Fast fashion is a design manufacturing and marketing method where products are
produced rapidly according to the trend. Fast fashion clothing includes collections that
are based on the most recent fashion trends that are presented at fashion weeks or some
trend started by an influencer. Garments are produced with very low-quality materials
and are victims of counterfeit.
Earlier, consumers were ready to spend money on labels and wear trendy clothes.
However, today’s consumer wants to wear trendy fashion but are not willing to pay a
high amount. Quality doesn’t matter to those consumers since they believe in wearing
for few days and then discarding them for new trendy clothes. Due to the increasing
demand of lower standard replica- knock offs items, there was a whole new category
formed in fashion. In an effort to satisfy the customer demand, the concept of ‘fast
fashion’ came into existence.
Fast fashion has created an attitude in people of wearing and disposing. Since fast
fashion is pocket friendly, people don’t think before discarding them, hence fast fashion
is also known as ‘disposable fashion’. The speed at which the garments are produced
also tells us how many garments are being disposed by the customers creating a massive
textile waste. In Australia alone, more than 500 million kilos of discarded clothes end
up in the landfill every year. With fast fashion however, the amount of pollution has
increased at a tremendous rate.
IMPACTS OF FAST FASHION
ON THE ENVIRONMENT- Fast fashion has an immense impact on our planet. The pressure
to reduce cost and speed up the production has made manufacturers use cheap and toxic dyes, which ends up entering our water sources and pollutes them. Therefore, fashion industry is the second largest polluter of clean water. Cheap textiles too contribute in polluting the environment. Polyester is one of the most popular fabric used in fast fashion
which is made from fossil fuels. It consumes a lot of fuel for manufacturing and also releases microfibers in every wash which pollutes our oceans. For disposing when burnt in incinerator, they also release hazardous smokes that mixes in the atmosphere. But
even natural fibres cause few problems in fast fashion. Conventional cotton requires water and pesticides in large quantities which results in drought risks and makes the soil infertile very quickly.
ON WORKERS- With environment, fast fashion costs humans as well. Due to high demand of garments, workers are expected to work overtime under situations like low wages with more work and without fundamental rights. Working with toxic chemicals without proper care and sanitation can have impacts on their physical and mental health. 2013’s Rana Plaza tragedy is a great example for this.
ON ANIMALS- Toxic dyes released in the water sources and ingestion of microfibers by the aquatic life. When products that needs wool and fur in its design are produced, animal welfare is at risk. There are numerous scandals that have been reported where cat or dog fur is used and being passed off as faux fur to the consumers. The reality is that there is so much real fur being produced under terrible conditions in fur farms that it is cheaper to produce and buy than faux fur.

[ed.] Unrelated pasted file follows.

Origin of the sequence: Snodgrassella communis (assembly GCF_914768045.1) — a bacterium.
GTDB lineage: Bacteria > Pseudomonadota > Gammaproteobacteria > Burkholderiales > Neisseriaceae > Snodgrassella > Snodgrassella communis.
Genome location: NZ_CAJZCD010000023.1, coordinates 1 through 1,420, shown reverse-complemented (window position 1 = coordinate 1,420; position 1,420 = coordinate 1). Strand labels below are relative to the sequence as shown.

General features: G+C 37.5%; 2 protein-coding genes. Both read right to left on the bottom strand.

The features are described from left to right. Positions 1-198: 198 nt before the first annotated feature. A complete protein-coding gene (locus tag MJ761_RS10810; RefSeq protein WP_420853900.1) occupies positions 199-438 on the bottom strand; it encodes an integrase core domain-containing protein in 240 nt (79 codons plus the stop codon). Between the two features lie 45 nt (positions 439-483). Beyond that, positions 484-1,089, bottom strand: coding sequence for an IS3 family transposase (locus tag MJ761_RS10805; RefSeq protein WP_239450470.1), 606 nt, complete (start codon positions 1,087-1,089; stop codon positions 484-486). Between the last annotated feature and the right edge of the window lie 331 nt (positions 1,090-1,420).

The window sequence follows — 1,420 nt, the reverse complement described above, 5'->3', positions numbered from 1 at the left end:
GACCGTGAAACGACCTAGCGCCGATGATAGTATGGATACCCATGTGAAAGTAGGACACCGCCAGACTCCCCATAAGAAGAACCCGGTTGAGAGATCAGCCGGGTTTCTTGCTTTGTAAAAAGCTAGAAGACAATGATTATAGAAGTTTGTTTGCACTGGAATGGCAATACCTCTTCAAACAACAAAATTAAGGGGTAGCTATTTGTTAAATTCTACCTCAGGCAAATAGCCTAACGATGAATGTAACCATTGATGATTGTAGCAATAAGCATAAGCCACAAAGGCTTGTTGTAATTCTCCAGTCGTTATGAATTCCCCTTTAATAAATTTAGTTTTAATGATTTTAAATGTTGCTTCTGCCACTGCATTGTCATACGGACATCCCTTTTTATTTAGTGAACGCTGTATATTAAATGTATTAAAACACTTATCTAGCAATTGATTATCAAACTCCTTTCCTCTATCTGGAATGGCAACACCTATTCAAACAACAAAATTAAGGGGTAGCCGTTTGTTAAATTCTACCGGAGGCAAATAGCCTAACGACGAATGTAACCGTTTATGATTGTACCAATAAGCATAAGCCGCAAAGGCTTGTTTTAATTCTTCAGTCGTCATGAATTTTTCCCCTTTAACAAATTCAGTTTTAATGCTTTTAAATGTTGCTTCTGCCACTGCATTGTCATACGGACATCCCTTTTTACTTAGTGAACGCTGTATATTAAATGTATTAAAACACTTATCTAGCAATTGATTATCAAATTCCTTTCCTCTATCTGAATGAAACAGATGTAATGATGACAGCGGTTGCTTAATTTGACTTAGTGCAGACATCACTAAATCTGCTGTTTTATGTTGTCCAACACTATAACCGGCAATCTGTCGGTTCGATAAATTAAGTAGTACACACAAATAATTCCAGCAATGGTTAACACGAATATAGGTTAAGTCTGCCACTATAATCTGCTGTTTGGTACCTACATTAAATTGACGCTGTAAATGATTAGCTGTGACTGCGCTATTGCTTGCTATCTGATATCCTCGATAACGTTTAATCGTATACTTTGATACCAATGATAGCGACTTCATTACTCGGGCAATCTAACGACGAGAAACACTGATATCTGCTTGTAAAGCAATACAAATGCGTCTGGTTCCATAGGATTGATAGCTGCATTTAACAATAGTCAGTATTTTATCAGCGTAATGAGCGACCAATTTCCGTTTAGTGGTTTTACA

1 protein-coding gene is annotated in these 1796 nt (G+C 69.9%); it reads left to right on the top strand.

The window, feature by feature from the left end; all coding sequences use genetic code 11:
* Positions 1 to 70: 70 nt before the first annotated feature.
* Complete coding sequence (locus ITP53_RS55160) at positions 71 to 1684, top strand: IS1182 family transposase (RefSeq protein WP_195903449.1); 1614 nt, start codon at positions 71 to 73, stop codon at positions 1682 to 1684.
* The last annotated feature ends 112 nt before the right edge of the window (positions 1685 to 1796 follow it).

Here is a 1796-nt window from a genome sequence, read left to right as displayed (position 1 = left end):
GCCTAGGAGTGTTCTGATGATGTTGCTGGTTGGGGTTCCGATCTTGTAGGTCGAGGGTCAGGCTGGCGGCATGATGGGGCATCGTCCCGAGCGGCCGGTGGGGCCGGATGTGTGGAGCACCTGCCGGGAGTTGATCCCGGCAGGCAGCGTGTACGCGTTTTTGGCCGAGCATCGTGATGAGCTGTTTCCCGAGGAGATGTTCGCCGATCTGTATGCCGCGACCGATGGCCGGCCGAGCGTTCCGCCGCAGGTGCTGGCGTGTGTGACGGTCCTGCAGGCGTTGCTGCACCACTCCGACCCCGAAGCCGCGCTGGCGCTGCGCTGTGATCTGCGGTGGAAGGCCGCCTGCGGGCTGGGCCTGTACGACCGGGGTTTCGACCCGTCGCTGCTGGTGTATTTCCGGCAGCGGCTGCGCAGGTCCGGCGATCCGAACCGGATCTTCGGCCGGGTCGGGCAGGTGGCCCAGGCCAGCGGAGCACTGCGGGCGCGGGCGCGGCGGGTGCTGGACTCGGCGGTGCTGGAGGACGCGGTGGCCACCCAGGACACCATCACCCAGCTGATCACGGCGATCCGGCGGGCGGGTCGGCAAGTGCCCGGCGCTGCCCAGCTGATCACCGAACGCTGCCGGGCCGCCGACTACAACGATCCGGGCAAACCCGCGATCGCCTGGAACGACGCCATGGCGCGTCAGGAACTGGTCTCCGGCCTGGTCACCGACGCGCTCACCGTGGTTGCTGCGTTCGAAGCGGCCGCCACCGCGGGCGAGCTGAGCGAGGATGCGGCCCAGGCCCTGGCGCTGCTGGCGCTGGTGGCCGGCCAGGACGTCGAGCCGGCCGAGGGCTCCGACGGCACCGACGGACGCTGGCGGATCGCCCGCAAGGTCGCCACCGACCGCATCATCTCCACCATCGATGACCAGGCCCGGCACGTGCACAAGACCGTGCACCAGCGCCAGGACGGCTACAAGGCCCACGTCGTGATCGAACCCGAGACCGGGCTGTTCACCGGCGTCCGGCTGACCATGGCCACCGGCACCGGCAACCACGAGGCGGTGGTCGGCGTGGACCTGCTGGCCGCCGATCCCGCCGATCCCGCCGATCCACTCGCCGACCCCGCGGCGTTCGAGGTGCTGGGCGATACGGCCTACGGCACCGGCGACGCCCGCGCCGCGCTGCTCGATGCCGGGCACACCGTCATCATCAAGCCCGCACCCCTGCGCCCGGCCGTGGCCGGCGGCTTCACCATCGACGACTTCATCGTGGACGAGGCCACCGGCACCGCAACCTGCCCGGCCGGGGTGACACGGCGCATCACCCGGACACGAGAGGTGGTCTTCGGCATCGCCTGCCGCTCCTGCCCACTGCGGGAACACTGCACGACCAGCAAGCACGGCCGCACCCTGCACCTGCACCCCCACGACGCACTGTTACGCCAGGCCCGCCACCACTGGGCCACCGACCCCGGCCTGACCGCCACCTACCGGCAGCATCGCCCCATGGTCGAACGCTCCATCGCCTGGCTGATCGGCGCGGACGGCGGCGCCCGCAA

PSYCHOLOGICAL IMPACTS ON CONSUMERS- Fast fashion is also harming ourselves.
It encourages the ‘throw-away’ attitude in us. Fast fashion makes us believe that we need to shop more to look trendy and belong in the crowd, which creates a sense of need, desire and dissatisfaction.
FAMOUS FAST FASHION BRANDS
H&M and Zara are two big, famous and oldest players of fast fashion since year 1947 and 1975. Other big names in fast fashion today include UNIQLO, Forever21, Fashion Nova, Shein, GAP, etc.
Few Indian fast fashion brands are AND, Max, FBB, Biba, Rheson, Dressberry, Peter England, Allen Solly, Louis Philippe, Van Heusen, etc. have joined the long race of disposal fashion too.
Although, these brands have started using recycling products and pledged to have more sustainable products in their brand.
WHAT CAN WE DO FROM OUR SIDE?
“Buy less, choose well, make it last”- British designer Vivienne Westwood. With the increasing problems caused to our mother nature because of clothing industry, it is time for us to follow designer Westwood’s quote in order too live in a better and sustainable
environment. Converting into a minimalist is the best way to show gratitude towards our
environment and the people. ‘Happy in less’ should be our new motto of living!
Fashion Intern:- Rashi Trivedi
What Is Fast Fashion? (2021, March 29). Retrieved from https://goodonyou.eco/what-is-fastfashion/
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Fig. 2 https://thinksustainabilityblog.files.wordpress.com/2020/04/102753981_hm_soex0372.jpg?w=976
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Fig. 4 https://nmcdn.io/e186d21f8c7946a19faed23c3da2f0da/8ed2672177464f2e9b193130d1000c50/files/fast-fashion-industry-780×405.jpg
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Fig. 6 https://blogs.anderson.ucla.edu/.a/6a0115710a4d7d970c01a51178cc6a970c-pi